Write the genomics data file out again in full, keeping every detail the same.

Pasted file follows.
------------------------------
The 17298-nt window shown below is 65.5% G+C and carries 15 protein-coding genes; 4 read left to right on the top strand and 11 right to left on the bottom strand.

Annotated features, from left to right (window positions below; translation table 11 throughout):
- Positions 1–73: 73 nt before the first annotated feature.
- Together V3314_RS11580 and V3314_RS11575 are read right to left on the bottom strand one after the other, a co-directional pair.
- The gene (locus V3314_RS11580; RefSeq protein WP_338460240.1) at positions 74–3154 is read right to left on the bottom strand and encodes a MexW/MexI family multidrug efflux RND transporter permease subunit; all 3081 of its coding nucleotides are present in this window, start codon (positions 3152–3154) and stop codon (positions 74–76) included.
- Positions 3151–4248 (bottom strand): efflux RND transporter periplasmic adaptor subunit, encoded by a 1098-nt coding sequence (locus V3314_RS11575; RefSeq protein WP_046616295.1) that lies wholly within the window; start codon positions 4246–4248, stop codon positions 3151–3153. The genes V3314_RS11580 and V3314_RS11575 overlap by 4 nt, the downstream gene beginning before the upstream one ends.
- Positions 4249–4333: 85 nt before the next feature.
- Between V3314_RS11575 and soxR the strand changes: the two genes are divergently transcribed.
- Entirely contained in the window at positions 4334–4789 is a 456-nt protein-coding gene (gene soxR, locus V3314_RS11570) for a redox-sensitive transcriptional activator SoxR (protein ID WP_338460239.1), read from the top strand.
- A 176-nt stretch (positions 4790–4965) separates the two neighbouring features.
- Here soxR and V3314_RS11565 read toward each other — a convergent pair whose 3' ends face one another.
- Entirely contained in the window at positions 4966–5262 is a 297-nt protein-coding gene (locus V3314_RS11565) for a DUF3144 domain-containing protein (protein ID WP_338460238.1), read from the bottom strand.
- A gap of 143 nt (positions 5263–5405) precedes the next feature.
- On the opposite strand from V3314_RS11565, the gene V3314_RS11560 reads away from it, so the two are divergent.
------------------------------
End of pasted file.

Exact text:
The 17298-nt window shown below is 65.5% G+C and carries 15 protein-coding genes; 4 read left to right on the top strand and 11 right to left on the bottom strand.

Annotated features, from left to right (window positions below; translation table 11 throughout):
- Positions 1–73: 73 nt before the first annotated feature.
- Together V3314_RS11580 and V3314_RS11575 are read right to left on the bottom strand one after the other, a co-directional pair.
- The gene (locus V3314_RS11580; RefSeq protein WP_338460240.1) at positions 74–3154 is read right to left on the bottom strand and encodes a MexW/MexI family multidrug efflux RND transporter permease subunit; all 3081 of its coding nucleotides are present in this window, start codon (positions 3152–3154) and stop codon (positions 74–76) included.
- Positions 3151–4248 (bottom strand): efflux RND transporter periplasmic adaptor subunit, encoded by a 1098-nt coding sequence (locus V3314_RS11575; RefSeq protein WP_046616295.1) that lies wholly within the window; start codon positions 4246–4248, stop codon positions 3151–3153. The genes V3314_RS11580 and V3314_RS11575 overlap by 4 nt, the downstream gene beginning before the upstream one ends.
- Positions 4249–4333: 85 nt before the next feature.
- Between V3314_RS11575 and soxR the strand changes: the two genes are divergently transcribed.
- Entirely contained in the window at positions 4334–4789 is a 456-nt protein-coding gene (gene soxR, locus V3314_RS11570) for a redox-sensitive transcriptional activator SoxR (protein ID WP_338460239.1), read from the top strand.
- A 176-nt stretch (positions 4790–4965) separates the two neighbouring features.
- Here soxR and V3314_RS11565 read toward each other — a convergent pair whose 3' ends face one another.
- Entirely contained in the window at positions 4966–5262 is a 297-nt protein-coding gene (locus V3314_RS11565) for a DUF3144 domain-containing protein (protein ID WP_338460238.1), read from the bottom strand.
- A gap of 143 nt (positions 5263–5405) precedes the next feature.
- On the opposite strand from V3314_RS11565, the gene V3314_RS11560 reads away from it, so the two are divergent.